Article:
Pretty neat project. If you make any videos post them here.
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Old 12-26-2019, 05:02 PM   #4
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Default Re: **DIY 4x4 Golf Cart: ATV swap**

Quote:
Originally Posted by Unforgiven View Post
Pretty neat project. If you make any videos post them here.
Thanks! Iíll try and get a walk around/test drive video up sometime soon
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Old 12-27-2019, 06:00 PM   #5
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Default Re: **DIY 4x4 Golf Cart: ATV swap**

Front and rear independent suspension is going to be "leany" or, if you firm up the shocks enough to inhibit lean, it becomes a buckboard. I went thru this with a Kaw 750 Brute donor (IS). Ended up using the engine mounted in a KVF700 frame, which has solid rear axle. Very nice outcome.
You need to add a cylinder temp guage to the cylinder. Suz King Quads will heat up. There's a fan driven oil cooler on later models that you should use. The engine will fry the stator if it gets hot. Curious, but they will. The alternator won't support a large cooling fan.
You can use any 2 or 4wd that has the super low/lockup front suspension frame for a donor. The 2WD has axle stubs identical to the 4WD.

Sent from my SM-G965U using Tapatalk
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Old 12-28-2019, 04:12 PM   #6
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Default Re: **DIY 4x4 Golf Cart: ATV swap**

Quote:
Originally Posted by JRL View Post
Front and rear independent suspension is going to be "leany" or, if you firm up the shocks enough to inhibit lean, it becomes a buckboard. I went thru this with a Kaw 750 Brute donor (IS). Ended up using the engine mounted in a KVF700 frame, which has solid rear axle. Very nice outcome.
You need to add a cylinder temp guage to the cylinder. Suz King Quads will heat up. There's a fan driven oil cooler on later models that you should use. The engine will fry the stator if it gets hot. Curious, but they will. The alternator won't support a large cooling fan.
You can use any 2 or 4wd that has the super low/lockup front suspension frame for a donor. The 2WD has axle stubs identical to the 4WD.

Sent from my SM-G965U using Tapatalk
Thanks a lot for the info! Iím only using the Factory oil cooler mounted up front so I will definitely look into getting a gauge and thermostatic fan. I think Iíll end up finding a happy medium for the suspension eventually...these projects are never actually ďfinishedĒ
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Old 12-28-2019, 05:30 PM   #7
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Default Re: **DIY 4x4 Golf Cart: ATV swap**

You could use a dash switch to controt a motorcycle rad fan. Also use an automotive oil cooler.
You hav done exactly what I did. Look for EZGO TXT with KVF700 and you might find more useful info.
The more vertical the shocks, the firmer the shocks, but less travel. LTf300 didn't have much travel to give up. You might be able to shim the shock spring. Most are removable by compressing the spring and shock in a press. Look closely and you'll probably see a removable keeper on the small end of the shock. PVC pipe makes good, cheap spacers.
Try to keep the LH engine cover accessible. Clutch is behind that and might need occasional "service".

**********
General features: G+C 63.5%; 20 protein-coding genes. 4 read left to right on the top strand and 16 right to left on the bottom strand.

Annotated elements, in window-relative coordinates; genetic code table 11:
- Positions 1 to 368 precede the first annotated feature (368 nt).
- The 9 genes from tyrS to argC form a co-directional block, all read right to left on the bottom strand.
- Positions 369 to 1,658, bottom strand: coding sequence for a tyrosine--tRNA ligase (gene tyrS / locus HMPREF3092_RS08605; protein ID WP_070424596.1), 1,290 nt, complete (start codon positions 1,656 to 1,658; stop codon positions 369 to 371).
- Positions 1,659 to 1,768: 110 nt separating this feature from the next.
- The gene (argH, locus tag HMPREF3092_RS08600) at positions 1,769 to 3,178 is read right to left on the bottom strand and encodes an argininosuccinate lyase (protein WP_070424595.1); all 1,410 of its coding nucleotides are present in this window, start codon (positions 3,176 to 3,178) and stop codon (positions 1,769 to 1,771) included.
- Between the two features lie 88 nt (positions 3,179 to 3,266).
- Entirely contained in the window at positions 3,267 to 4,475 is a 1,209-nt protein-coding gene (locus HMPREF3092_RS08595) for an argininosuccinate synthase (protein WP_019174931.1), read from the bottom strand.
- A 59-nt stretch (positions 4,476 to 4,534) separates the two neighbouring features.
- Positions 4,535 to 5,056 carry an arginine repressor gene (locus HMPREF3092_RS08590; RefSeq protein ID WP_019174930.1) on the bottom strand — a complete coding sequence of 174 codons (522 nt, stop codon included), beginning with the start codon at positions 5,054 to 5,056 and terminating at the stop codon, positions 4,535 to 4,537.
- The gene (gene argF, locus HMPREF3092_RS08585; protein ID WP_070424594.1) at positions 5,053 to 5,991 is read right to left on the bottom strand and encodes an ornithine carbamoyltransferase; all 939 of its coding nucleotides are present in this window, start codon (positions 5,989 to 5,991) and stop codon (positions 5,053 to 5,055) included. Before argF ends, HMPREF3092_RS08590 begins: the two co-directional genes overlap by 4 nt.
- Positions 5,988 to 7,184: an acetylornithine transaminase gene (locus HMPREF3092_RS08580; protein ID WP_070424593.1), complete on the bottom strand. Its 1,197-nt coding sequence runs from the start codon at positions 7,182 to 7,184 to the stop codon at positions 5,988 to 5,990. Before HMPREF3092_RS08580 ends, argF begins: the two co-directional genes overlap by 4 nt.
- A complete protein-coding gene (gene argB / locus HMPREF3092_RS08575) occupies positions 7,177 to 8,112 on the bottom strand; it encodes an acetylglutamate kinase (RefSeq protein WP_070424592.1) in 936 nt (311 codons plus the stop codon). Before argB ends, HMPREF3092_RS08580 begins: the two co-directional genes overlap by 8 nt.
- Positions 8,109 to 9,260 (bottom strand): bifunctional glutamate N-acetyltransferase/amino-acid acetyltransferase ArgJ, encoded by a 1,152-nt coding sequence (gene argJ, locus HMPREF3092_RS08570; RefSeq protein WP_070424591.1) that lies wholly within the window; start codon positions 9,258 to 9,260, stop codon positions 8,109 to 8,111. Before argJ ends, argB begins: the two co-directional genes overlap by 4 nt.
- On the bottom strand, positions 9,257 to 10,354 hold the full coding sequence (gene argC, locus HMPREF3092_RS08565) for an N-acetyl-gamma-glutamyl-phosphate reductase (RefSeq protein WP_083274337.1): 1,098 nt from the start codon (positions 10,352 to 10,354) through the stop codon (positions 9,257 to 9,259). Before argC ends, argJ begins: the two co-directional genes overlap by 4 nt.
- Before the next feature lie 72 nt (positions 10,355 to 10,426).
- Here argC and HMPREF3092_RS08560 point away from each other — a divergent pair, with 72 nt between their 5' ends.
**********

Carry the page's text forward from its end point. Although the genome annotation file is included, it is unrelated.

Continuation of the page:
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Old 12-29-2019, 03:46 PM   #8
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Default Re: **DIY 4x4 Golf Cart: ATV swap**

Quote:
Originally Posted by JRL View Post
You could use a dash switch to controt a motorcycle rad fan. Also use an automotive oil cooler.
You hav done exactly what I did. Look for EZGO TXT with KVF700 and you might find more useful info.
The more vertical the shocks, the firmer the shocks, but less travel. LTf300 didn't have much travel to give up. You might be able to shim the shock spring. Most are removable by compressing the spring and shock in a press. Look closely and you'll probably see a removable keeper on the small end of the shock. PVC pipe makes good, cheap spacers.
Try to keep the LH engine cover accessible. Clutch is behind that and might need occasional "service".


Sent from my SM-G965U using Tapatalk

I have a couple shim spacers laying around made specifically for the shocks Iím using in the front. Those should increase the stiffness and help out. Iím going to install an electronic solenoid to effectively separate the two rear air shocks which will prevent air from moving from one shock to the other around corners. Iím hoping these two changes will mitigate some of the swaying. Thereís a surprising amount of room around the engine since itís so small/compact so hopefully services will be pretty easy. Also, something pretty cool that came with the atv frame is that I can remove 6 bolts and the entire rear engine cradle with the rear suspension can drop out and be rolled out for more intense work.
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Old 12-29-2019, 05:50 PM   #9
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Default Re: **DIY 4x4 Golf Cart: ATV swap**

All good. Clean, nice looking build.
You have a good bit of room under the seat.

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Old 12-29-2019, 08:57 PM   #10
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Default Re: **DIY 4x4 Golf Cart: ATV swap**

Reading thru your post and note that you are using the txt park brake lock with the hydraulic Arctic Cat brakes. Keep your eyes on the calipers. I tried the same and the park brake both failed to hold for more than a few hours, and it forced fluid from the front Kaw calipers. I'm not familiar with Arctic C park brake, but I'd guess it has a mechanical over hydraulic rear caliper? Suz had drums so they doubled for park brake. I ended up installing a Honda Civic park brake handle on mine. Works well, and easy fab...long as you have a manual brake function. Kaw has a rear wet brake that's excellent. Lucky with that. Kaw does not have a transmission park feature. If Suz/Arctic Cat has a transmission park lock, don't need a park brake.